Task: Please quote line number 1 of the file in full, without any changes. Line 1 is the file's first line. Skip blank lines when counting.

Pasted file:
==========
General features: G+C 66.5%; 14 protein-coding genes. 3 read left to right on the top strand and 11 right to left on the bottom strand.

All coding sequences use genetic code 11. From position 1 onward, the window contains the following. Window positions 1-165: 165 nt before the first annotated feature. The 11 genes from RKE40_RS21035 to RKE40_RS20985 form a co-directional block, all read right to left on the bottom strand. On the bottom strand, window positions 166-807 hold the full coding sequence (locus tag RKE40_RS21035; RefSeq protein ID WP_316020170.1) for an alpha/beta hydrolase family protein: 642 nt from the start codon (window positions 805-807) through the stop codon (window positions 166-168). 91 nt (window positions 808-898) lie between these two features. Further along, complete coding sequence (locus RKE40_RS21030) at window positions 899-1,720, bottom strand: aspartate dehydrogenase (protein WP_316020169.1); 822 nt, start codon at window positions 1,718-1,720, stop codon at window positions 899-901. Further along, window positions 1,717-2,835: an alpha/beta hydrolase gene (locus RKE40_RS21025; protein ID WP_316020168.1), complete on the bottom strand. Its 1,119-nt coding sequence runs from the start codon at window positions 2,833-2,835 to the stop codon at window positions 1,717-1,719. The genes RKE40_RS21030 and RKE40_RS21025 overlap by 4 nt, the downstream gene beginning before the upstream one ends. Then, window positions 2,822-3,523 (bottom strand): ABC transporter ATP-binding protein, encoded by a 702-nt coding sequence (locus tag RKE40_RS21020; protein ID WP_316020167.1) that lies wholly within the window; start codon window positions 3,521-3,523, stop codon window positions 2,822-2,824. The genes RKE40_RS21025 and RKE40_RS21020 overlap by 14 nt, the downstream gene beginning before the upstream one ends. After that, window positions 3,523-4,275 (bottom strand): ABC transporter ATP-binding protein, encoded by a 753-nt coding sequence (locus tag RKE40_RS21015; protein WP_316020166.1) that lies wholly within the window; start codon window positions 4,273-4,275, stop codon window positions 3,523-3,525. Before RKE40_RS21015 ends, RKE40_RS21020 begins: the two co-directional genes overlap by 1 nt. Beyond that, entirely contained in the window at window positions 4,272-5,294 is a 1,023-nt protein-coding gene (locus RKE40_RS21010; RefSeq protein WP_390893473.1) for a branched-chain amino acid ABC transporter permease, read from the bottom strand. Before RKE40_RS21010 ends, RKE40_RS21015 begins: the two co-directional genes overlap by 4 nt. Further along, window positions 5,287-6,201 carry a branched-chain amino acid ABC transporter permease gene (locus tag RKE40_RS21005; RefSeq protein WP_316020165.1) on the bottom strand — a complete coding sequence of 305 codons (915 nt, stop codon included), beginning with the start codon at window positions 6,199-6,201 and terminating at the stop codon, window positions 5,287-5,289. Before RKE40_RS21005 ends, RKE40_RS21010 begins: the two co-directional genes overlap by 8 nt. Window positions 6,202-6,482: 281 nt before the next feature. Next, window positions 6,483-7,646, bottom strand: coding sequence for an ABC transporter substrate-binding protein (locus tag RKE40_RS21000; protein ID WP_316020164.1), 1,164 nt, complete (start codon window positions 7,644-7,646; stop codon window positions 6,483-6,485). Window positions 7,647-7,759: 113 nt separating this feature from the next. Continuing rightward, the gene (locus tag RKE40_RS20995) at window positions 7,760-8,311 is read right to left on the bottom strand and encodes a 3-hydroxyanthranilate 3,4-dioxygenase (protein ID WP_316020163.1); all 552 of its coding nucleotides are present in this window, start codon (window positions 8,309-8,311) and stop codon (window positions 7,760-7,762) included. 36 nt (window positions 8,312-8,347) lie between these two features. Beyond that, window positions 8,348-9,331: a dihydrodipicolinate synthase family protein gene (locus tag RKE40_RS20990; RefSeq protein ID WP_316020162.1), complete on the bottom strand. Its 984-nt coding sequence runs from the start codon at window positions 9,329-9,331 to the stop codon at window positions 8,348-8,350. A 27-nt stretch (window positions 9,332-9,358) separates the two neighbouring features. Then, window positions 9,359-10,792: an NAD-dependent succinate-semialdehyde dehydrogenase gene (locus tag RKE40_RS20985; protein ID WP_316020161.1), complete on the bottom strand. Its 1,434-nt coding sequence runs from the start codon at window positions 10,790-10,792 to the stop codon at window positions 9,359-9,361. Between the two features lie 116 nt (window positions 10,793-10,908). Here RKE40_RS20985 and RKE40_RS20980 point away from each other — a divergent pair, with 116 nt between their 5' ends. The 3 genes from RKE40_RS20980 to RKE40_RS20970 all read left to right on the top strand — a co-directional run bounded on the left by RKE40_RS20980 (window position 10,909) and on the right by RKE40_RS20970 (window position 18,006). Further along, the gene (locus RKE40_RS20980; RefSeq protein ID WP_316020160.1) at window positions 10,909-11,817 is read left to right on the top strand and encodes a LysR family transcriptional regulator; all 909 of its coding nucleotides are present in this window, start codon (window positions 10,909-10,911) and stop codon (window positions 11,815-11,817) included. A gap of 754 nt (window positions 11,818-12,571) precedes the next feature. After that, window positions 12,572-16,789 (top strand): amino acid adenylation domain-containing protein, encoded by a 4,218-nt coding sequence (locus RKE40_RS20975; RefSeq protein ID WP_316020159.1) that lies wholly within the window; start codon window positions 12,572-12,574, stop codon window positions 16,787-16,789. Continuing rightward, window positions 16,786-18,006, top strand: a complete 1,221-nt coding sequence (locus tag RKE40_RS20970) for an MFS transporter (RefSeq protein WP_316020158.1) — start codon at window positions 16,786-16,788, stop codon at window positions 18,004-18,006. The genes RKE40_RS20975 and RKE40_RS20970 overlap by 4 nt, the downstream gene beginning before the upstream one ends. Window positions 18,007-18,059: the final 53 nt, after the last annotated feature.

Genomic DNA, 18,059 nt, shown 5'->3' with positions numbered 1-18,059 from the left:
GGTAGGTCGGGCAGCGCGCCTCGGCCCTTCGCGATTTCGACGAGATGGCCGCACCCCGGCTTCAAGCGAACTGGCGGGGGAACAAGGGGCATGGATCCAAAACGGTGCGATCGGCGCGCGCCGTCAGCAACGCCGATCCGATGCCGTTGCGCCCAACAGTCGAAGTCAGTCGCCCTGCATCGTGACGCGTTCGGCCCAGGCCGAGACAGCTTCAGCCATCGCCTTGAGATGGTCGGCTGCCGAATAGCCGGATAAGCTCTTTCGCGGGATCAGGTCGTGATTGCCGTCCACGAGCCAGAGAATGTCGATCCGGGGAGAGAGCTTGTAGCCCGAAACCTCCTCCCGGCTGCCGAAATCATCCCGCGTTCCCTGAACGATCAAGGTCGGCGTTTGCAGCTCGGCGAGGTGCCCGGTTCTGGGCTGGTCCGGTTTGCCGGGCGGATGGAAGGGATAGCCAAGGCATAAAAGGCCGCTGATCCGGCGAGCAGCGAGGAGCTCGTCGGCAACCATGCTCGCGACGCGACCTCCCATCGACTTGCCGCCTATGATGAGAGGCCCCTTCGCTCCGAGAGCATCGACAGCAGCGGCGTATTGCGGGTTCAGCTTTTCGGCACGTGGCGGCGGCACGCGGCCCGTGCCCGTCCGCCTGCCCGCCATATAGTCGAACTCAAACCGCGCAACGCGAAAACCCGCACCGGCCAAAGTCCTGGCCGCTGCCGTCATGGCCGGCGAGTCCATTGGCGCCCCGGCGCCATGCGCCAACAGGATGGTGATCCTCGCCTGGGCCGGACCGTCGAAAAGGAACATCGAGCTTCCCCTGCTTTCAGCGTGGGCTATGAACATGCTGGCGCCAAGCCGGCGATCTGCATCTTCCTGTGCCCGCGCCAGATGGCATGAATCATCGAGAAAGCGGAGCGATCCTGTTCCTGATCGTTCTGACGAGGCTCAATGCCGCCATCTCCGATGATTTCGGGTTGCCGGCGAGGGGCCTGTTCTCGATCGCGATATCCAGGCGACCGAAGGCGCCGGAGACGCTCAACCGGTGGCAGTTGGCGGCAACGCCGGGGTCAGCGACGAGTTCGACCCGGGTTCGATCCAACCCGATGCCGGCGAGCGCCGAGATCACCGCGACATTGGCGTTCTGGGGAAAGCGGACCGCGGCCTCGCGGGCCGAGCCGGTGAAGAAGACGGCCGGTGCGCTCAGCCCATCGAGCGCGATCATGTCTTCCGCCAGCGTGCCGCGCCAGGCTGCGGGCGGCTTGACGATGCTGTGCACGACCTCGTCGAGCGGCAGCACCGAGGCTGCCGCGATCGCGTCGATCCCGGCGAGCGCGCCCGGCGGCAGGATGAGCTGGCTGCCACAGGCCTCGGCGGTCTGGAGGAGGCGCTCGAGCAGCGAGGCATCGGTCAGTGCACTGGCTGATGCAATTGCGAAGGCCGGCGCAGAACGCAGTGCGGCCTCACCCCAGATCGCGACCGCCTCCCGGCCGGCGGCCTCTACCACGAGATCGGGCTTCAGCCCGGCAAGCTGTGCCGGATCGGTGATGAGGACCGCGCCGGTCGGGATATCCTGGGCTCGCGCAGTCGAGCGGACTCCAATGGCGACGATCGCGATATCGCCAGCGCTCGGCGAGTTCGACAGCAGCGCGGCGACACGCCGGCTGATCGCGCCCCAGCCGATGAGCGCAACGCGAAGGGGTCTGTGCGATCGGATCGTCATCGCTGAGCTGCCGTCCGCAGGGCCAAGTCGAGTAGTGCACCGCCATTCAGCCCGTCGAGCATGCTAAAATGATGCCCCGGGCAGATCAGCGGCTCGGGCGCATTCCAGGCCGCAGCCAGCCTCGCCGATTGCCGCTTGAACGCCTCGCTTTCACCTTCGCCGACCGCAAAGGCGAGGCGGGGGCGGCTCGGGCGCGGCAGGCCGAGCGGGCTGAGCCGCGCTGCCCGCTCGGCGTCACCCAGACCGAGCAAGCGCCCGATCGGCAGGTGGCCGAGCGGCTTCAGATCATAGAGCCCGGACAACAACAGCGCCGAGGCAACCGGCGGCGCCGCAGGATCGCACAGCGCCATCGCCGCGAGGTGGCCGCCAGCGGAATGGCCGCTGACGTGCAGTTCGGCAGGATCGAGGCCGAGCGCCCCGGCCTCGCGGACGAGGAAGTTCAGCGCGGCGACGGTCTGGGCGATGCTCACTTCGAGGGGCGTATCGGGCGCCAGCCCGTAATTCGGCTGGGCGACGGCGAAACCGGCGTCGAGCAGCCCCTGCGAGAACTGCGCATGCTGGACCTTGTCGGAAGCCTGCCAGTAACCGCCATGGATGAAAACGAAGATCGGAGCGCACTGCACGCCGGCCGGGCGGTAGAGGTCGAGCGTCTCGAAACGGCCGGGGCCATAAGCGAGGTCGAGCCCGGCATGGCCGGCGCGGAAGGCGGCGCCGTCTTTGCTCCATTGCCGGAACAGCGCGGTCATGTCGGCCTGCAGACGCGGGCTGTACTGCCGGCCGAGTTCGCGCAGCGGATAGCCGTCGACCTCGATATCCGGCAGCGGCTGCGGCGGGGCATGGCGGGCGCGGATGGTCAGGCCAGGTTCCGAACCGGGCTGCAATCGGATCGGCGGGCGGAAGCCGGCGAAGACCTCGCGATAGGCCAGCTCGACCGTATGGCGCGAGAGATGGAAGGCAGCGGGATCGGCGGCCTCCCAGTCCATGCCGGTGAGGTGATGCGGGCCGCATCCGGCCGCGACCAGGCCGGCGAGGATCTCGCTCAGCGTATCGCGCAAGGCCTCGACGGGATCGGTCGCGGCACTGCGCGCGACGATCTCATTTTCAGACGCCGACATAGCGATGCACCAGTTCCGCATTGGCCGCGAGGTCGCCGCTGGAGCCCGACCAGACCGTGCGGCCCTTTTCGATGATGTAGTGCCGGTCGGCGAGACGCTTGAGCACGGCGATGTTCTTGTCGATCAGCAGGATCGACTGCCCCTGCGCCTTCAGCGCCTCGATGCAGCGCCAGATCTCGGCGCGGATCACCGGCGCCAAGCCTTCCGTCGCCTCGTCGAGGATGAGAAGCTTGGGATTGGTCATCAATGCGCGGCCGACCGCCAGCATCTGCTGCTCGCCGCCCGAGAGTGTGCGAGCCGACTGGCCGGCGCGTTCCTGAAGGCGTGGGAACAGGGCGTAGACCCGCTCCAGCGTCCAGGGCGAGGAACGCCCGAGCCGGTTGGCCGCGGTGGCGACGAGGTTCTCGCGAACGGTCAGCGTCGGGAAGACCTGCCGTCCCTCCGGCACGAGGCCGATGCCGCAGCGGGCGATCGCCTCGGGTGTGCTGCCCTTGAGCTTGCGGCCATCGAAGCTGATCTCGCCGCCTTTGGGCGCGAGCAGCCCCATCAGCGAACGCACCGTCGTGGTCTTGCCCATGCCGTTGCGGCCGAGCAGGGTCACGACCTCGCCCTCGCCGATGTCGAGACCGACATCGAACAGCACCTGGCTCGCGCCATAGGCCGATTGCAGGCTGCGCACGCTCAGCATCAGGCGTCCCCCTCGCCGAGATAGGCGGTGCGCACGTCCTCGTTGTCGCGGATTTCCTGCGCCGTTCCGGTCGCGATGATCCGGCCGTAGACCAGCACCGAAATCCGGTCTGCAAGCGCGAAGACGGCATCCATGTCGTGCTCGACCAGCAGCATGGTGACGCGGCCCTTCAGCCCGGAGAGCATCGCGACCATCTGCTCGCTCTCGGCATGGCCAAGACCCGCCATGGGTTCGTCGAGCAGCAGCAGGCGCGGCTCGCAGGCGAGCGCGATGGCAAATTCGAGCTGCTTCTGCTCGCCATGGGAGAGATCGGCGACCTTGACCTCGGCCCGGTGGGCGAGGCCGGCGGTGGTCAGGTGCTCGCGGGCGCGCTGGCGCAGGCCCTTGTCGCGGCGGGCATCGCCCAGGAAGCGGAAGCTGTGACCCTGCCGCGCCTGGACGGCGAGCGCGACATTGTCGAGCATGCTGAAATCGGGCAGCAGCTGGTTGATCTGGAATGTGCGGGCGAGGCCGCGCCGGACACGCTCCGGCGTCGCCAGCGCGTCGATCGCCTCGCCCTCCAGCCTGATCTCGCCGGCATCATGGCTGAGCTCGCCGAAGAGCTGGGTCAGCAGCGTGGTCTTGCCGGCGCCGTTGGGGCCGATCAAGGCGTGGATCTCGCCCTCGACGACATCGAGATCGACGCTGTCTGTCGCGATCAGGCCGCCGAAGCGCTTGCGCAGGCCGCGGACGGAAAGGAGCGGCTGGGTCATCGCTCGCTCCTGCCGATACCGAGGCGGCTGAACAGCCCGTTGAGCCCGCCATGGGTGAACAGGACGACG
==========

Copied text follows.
General features: G+C 66.5%; 14 protein-coding genes. 3 read left to right on the top strand and 11 right to left on the bottom strand.